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Explore 15th century manuscripts in the history hunter’s report

As many of you know, my next series is set in medieval Rhodes and Cyprus, and I’ve been buried in research about that part of the world for months.

Pilgrim diaries

Rhodes was a popular destination for medieval travelers. Pilgrims typically stopped there between Crete and Cyprus on the way to or from Jerusalem. When I first discovered this, I hoped to find rich first-person descriptions by medieval pilgrims about what they saw in Rhodes. Very few accounts have made it through the mists of time since the 15th century, however. And what is recorded can be disappointing or just plain baffling.

For example, medieval pilgrim Pietro Casola, in 1494, climbed to the highest point in Rhodes Town and reported: “There is no order, neither in the palaces, nor in the layout of the walls. The city cannot be described as long, square, or triangular.”

OK, Pietro, that’s leaving a lot to the imagination.

How about the Genoese medieval pilgrim Anselmo Adorno, who visited Rhodes in 1470? Adorno was a bit more descriptive. He called the city “solid, fortified thanks to its mighty walls, in which great towers are interposed…on the very thick walls there is always a provision of stones and other arms ready to be thrown at enemies.”

Voyagers tended to heap praise on the hospital of Rhodes Town, the centerpiece of the Hospitaller vocation of the Order of St. John. Traveler Pero Tafur described “Great halls sumptuously decorated, many tapestries, one of the most beautiful houses of charity I have ever seen.”

Medieval pilgrims were also impressed by the miles of gardens that extended around the walls of the city, irrigated by canals filled using a windmill-powered fountain. I’ve found several references that explain these gardens were owned by knights. It appears wealthy knights built suburban villas on these garden properties where they relaxed and entertained their friends. Anselmo Adorno wrote that the gardens were planted with “an abundance of lemons, figs, grapes, pomegranates, capers and other similar fruits…”  Clearly, the knights’ vow of poverty was really more of a guideline.

Pilgrims who can draw = research nirvana

While there are some useful nuggets in the pilgrim accounts remaining to us, it’s still difficult to imagine what they saw. This is why I was so thrilled to find not one but two illustrated medieval pilgrim travelogues in recent weeks.

German pilgrim Bernhard von Breydenbach made a 1483 trek to the Holy Land. Like most pilgrims of the era, he traveled via ship to various Mediterranean and Aegean ports en route to Jerusalem. His book about the experience includes a series of breathtaking woodcut drawings made by fellow traveler Erhard Reuwich. Reuwich, a Dutch artist, created the first known use of fold-out panoramas to depict cities.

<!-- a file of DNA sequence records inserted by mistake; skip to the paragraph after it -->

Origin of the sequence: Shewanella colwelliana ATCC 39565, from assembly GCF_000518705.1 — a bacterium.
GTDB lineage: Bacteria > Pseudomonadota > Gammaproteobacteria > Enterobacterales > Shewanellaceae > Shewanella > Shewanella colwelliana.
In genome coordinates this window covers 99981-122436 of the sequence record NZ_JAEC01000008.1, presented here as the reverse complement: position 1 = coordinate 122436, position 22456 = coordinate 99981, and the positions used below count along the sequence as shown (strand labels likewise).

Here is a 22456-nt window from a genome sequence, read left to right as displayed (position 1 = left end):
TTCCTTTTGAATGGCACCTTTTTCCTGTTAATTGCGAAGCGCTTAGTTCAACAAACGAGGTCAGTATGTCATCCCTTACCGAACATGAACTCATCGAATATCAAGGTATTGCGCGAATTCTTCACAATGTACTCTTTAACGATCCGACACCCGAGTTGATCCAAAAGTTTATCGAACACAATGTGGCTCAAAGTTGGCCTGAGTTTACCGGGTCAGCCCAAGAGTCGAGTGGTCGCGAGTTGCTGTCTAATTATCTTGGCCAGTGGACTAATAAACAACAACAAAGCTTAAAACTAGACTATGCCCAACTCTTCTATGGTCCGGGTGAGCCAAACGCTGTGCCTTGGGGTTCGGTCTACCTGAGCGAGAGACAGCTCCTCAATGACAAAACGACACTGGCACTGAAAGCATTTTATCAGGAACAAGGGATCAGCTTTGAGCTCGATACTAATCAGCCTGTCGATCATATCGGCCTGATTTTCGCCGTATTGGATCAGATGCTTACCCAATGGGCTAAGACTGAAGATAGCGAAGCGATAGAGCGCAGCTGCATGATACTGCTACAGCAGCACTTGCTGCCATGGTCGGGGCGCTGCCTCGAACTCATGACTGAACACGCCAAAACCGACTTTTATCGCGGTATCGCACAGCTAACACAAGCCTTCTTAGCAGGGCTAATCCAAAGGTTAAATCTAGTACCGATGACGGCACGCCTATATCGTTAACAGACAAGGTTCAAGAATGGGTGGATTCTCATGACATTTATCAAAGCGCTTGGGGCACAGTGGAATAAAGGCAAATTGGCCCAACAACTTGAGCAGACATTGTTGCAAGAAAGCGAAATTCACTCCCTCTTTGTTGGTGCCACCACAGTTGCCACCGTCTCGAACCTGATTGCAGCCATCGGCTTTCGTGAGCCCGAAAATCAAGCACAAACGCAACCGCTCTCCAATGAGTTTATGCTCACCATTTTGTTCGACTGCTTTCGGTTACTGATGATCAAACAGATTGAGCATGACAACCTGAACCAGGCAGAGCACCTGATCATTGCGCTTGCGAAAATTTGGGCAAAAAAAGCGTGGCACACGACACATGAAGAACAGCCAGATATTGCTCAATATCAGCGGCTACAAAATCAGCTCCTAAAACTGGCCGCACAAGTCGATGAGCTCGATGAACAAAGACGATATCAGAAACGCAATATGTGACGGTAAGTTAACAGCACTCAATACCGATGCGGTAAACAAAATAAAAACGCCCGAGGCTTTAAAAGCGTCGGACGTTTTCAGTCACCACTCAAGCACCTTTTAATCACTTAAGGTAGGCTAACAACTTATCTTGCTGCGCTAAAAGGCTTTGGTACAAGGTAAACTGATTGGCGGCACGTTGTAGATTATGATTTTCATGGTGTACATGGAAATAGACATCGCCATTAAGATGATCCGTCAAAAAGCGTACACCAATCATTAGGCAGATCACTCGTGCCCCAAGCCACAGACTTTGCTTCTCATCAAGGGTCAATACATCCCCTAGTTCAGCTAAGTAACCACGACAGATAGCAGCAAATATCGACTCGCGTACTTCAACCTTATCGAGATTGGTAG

You can view the entire book online here. The panorama of Rhodes is located at Image 35. This artist’s rendering shows the city as he saw it in 1483, about three years after the first siege of Rhodes. (The black-and-white woodcut image at the top of this post is Reuwich’s illustration of Rhodes Town).

It’s worth paging through the rest of the book (which is written in Latin) to see the other beautifully crafted woodcuts of Venice, Jerusalem, and other medieval cities. Be warned: you might lose yourself in the gorgeous details for a long time. This is time travel at its best! For more details about Breydenbach’s book, check out this website.

Another medieval pilgrim who set his experiences down on paper was German Konrad Grünemberg. His pilgrimage to the Holy Land took place a few years after Breydenbach’s journey. Grünemberg apparently made his own drawings of the various locales he visited, though some may have been influenced by Erhard Reuwich’s work in the Breydenbach manuscript.

You can see Grünemberg’s book here. Images 20 and 21 contain his drawing of Rhodes. The book is written in medieval German, and the drawing of Rhodes includes some tantalizing notes (see the image above). I speak and read a little German, just enough to get me even more intrigued. A German friend of mine will soon find a copy of the Rhodes drawing in his email inbox with a plea for help…I would love to learn what Grünemberg jotted down about Rhodes six hundred years ago.

No matter how many academic papers I sift through, nothing compares to the thrill of opening up a medieval manuscript and seeing a full-color drawing of a place—and an era—I’ve been dreaming about for months. I’ll be taking many more virtual journeys to the past with these precious documents as I continue to write my new series.

1 Comment

  1. Julie says:

    Soooo much intriguing research!!! Love, love, love these manuscript images. I am going to go for a deeper dive for sure!

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